This is my first column on the management of UX. In my column, I’ll articulate what I’ve learned from my experience as a senior leader and several years in intensive senior leadership development programs.
Have you ever known a manager you felt shouldn’t manage people? Maybe you’ve worked for one. Most of us have at one point or another. On the other hand, most of us have also had great managers. What sets great managers apart from bad ones? That’s one of the questions I’ll explore in this article.
Almost weekly, I talk with a UX designer or researcher who wants to become a manager of a UX team. For some people, this is a good choice. Both they and their teams thrive. But for many, it’s honestly not the right goal, and the end result is that neither they nor their teams are happy. The book Now, Discover Your Strengths  suggests that we tend to be good at the things we love doing, and we love activities at which we excel. I find that we do our best work when we’re in a playground. (I’ll explore this idea more in my next column.) Isn’t life too short to pursue a path we don’t enjoy? Read More
This column is the second in our series that highlights our insights on what it would take for companies to go from producing dreary, overly complex user experiences to producing truly great user experiences that differentiate their products from those of competitors in their marketplace. In our first column, we stated that producing great, highly differentiated user experiences should be the goal of every UX leader. But in many companies, UX leaders face challenges that force them to approach leading User Experience in a less than optimal way. If, as a UX leader, you find yourself stuck in a situation where you and your team cannot do great work—that is, you are unable to produce user experiences that solve people’s problems, inspire, and delight—you’re working for the wrong organization and should find a better job. In that column, we also discussed how to position User Experience for optimal impact. Read More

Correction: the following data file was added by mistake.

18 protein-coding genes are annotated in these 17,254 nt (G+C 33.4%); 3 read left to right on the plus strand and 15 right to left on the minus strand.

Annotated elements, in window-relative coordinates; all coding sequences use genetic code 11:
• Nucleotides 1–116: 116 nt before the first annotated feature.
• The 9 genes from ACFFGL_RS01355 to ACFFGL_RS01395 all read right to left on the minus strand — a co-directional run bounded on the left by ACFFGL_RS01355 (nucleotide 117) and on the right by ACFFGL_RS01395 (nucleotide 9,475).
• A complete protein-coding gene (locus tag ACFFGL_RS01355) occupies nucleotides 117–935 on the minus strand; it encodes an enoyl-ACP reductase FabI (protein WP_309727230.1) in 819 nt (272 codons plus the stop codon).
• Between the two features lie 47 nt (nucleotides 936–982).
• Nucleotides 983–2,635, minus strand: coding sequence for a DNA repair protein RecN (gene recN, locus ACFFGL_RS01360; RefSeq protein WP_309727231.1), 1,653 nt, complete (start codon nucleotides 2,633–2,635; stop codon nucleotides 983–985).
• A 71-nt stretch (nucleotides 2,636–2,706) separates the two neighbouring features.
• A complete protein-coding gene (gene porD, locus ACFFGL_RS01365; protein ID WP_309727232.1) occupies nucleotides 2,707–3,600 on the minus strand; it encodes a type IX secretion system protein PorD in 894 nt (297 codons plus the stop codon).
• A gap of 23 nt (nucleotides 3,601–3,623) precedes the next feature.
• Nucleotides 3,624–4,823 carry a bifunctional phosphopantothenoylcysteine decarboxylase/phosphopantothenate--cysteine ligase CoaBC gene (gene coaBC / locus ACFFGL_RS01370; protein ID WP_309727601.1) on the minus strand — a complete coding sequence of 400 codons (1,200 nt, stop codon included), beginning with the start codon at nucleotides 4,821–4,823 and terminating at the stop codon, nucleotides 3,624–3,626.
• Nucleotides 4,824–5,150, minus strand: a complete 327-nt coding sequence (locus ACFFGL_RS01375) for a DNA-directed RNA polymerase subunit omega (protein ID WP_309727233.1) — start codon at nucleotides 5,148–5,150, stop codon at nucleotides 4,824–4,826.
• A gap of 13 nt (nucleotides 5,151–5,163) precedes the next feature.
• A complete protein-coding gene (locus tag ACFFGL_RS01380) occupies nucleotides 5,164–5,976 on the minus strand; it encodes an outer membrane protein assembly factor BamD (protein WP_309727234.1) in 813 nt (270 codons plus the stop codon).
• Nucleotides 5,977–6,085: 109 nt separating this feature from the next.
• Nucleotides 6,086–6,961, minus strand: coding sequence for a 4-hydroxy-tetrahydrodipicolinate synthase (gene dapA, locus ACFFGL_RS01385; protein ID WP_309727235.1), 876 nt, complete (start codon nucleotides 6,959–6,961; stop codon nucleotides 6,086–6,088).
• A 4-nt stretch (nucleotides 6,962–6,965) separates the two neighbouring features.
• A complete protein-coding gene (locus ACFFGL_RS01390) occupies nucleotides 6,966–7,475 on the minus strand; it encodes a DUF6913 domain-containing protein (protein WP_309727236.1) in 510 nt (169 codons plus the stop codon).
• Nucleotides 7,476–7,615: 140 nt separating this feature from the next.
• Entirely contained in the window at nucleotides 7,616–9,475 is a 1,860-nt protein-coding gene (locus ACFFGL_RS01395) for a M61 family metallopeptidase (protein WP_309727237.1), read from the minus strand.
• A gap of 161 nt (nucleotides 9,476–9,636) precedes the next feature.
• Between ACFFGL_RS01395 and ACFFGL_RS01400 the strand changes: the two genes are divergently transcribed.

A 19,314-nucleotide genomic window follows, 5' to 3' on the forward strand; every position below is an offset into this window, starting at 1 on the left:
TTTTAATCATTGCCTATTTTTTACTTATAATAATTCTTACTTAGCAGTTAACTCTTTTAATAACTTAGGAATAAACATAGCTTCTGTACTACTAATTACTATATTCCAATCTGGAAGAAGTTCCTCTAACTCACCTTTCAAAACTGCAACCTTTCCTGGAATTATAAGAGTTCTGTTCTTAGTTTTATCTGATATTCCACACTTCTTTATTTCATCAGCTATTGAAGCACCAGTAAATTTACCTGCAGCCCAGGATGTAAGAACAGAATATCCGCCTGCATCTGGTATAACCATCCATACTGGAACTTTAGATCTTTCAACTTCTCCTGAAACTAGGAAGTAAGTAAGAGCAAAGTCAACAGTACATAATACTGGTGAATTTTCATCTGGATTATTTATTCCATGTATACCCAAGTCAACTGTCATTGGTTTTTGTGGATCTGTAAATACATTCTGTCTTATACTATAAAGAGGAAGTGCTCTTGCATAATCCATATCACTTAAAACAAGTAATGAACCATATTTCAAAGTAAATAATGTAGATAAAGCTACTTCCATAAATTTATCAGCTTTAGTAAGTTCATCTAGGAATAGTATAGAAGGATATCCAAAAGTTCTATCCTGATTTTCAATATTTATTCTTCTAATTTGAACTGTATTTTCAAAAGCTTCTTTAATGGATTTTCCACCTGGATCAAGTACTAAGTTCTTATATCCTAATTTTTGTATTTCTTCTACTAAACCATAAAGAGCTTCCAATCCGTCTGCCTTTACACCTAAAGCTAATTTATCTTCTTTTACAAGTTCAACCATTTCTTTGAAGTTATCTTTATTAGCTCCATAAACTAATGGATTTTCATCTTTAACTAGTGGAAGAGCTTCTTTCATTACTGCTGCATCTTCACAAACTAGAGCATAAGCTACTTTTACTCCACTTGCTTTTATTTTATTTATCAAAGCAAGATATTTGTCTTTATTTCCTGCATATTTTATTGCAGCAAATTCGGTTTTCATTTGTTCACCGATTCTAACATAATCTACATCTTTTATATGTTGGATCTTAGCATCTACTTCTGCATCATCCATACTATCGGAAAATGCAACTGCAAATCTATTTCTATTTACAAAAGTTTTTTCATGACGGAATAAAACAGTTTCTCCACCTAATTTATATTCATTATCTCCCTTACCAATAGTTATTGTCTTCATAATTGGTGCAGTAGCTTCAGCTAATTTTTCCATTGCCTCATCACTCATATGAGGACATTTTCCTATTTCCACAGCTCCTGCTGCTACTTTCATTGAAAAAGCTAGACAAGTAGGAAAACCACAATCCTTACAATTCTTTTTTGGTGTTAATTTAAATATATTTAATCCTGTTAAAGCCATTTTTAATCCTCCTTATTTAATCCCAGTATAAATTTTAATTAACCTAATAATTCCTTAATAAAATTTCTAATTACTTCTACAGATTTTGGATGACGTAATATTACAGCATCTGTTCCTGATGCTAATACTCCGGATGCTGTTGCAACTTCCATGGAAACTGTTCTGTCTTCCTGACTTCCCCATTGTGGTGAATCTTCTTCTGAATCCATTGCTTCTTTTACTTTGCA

As leaders of UX organizations, we want our teams of designers and researchers to design products that change the world—to engage in strategic design. Often, though, UX designers and researchers get stuck with incrementalism—designing minor new features for which another functional group has provided the requirements, expecting UX to design them—regardless of whether the UX team agrees with the product direction. Perhaps we find ourselves immersed in organizations or work routines that do not provide space to think differently. This column reveals some tools that can help your team to innovate.
While the business community sometimes overuses the term, innovation is the single most important factor in business. It is what makes any company different from its competitors. An innovation is a novel idea that a company delivers to market with highly profitable results. As UX professionals, if we want our efforts to be relevant to the business, we have to think about more than just insights or great designs. Ideally, our role is to find the intersection of customer delight and financial opportunity. We need to find ways of introducing great ideas that make our companies money. Read More